Date of Degree
PhD (Doctor of Philosophy)
Psychological and Quantitative Foundations
Ann Marie McCarthy
More adolescents are surviving cancer and being treated outside the hospital-setting, allowing them to return to typical activities of development like attending school. Effective preparation for school re-entry is an important aspect of easing the transition back-to-school following a cancer diagnosis. Previous research has used the terms school re-entry, school re-entry preparation, and school reintegration interchangeably. For the purposes of the current study, school re-entry refers to going back-to-school. School re-entry preparation or interventions refers to the preparatory process implemented for the initial return to school following a cancer diagnosis. Conversely, school reintegration refers to the ongoing or long-term adjustment of the child or adolescent with cancer to the school environment. Research in school re-entry preparation began in the late 1970s, but much is still not well understood about appropriate school re-entry preparation in terms of application, outcome, or the adolescent's needs. The adolescent with cancer's perspective has been grossly neglected in research. Furthermore, current research lacks an operational definition of "successful school re-entry" and knowledge of specific factors associated with positive school re-entry outcomes. Identifying variables that positively impact the school re-entry process is critical to improving and individualizing school re-entry interventions. The current study used an adaption of the Disability-Stress Coping Model (DSC; Wallander & Varni, 1998) to both define school re-entry success and identify potential predictors that may impact school re-entry success. In addition, to obtain a more comprehensive picture of re-entry success, adolescents with cancer rated the success of their back-to-school experiences. The current study asked 85 adolescents with cancer (ages 11 - 19 years) to complete a web-based survey asking about their re-entry experiences and daily functioning. Results provided tentative support for a discrepancy between professional and adolescent re-entry needs/goals. Findings suggest that a subset of adolescents with cancer may be at risk for poor school re-entry/reintegration outcomes, including females, being of lower SES, having certain types of cancer (brain tumors, leukemia), undergoing specific treatments (radiation, chemotherapy), being out of school for longer periods of time, having pre-morbid academic difficulties, and/or having poor social support. Adolescents who demonstrate these risk factors may warrant increased, specialized attention when preparing to return to school. In addition to systemic and within-person factors from the adapted DSC model, findings suggest that developmental characteristics of adolescence must be considered in planning re-entry intervention. Appropriate modifications to school re-entry preparation for adolescents may include utilizing electronic and social media, implementing peer mentors, focusing on reinforcing appropriate social circles, and emphasizing autonomy. More research is needed to understand how to best assist the adolescent with cancer in returning to school.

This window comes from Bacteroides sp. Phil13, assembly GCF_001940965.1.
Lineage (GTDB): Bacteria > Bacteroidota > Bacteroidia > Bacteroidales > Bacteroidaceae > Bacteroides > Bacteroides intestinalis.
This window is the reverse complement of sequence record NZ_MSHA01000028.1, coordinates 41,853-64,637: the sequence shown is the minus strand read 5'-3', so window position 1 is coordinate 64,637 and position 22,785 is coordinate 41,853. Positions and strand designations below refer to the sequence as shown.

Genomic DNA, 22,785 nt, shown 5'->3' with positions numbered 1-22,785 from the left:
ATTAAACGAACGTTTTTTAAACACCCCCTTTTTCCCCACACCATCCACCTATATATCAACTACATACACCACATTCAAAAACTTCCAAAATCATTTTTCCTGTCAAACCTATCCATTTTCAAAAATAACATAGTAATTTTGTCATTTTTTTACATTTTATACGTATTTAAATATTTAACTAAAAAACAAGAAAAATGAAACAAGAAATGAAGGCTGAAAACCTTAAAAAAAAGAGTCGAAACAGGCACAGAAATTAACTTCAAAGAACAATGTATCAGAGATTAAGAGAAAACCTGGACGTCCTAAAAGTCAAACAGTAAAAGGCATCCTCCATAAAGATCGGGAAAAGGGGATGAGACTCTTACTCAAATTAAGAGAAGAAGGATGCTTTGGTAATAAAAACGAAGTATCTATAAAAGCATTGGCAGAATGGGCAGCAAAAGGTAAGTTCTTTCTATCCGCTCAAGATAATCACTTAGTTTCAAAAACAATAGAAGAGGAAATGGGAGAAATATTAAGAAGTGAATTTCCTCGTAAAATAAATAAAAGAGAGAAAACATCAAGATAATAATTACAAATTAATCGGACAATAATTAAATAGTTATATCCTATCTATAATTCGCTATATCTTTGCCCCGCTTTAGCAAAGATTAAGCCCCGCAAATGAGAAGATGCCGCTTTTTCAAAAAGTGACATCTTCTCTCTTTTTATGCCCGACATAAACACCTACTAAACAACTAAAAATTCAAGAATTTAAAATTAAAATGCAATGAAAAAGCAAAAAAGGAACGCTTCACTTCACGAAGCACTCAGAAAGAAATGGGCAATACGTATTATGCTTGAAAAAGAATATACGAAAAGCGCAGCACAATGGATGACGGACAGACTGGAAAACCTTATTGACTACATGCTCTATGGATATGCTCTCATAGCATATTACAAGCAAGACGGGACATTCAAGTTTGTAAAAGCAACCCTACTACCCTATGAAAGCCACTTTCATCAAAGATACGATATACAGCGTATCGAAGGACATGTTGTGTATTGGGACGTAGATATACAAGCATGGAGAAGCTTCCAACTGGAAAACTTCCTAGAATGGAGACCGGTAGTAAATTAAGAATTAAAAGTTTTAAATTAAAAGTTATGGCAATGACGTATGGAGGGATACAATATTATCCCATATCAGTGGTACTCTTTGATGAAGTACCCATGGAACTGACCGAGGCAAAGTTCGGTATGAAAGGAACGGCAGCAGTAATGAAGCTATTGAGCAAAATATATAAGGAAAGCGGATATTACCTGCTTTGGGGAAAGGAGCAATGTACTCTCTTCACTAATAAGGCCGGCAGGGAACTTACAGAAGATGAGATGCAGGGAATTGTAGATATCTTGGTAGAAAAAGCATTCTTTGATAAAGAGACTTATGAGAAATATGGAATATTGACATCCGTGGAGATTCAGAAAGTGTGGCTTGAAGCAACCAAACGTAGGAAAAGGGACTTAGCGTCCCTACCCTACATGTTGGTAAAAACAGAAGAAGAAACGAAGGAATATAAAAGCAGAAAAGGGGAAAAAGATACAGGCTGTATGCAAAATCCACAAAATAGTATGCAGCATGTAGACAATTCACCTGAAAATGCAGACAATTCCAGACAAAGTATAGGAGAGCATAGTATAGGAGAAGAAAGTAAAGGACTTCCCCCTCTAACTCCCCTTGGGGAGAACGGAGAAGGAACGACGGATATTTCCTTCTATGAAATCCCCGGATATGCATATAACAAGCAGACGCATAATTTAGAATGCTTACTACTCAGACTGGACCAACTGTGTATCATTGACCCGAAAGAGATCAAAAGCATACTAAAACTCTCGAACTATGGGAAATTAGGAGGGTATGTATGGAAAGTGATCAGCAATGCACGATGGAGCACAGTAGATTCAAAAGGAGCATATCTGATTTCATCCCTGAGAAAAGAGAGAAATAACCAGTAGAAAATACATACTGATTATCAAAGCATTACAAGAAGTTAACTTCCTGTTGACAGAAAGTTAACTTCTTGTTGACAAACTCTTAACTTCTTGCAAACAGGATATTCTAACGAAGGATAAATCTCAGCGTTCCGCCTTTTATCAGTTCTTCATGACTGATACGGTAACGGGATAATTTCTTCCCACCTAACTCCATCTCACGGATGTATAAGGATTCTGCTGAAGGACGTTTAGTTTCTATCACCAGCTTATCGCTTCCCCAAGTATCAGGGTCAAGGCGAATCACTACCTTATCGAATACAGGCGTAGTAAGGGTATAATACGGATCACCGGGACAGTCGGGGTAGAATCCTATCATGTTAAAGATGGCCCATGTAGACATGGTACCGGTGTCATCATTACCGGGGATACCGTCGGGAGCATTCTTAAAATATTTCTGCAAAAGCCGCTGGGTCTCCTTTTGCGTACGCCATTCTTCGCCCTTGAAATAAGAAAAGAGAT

adolescent, neoplasms, oncology, school reentry, School re-entry, school reintegration
xi, 137 pages
Includes bibliographical references (pages 126-137).
Copyright 2012 Chasity Brimeyer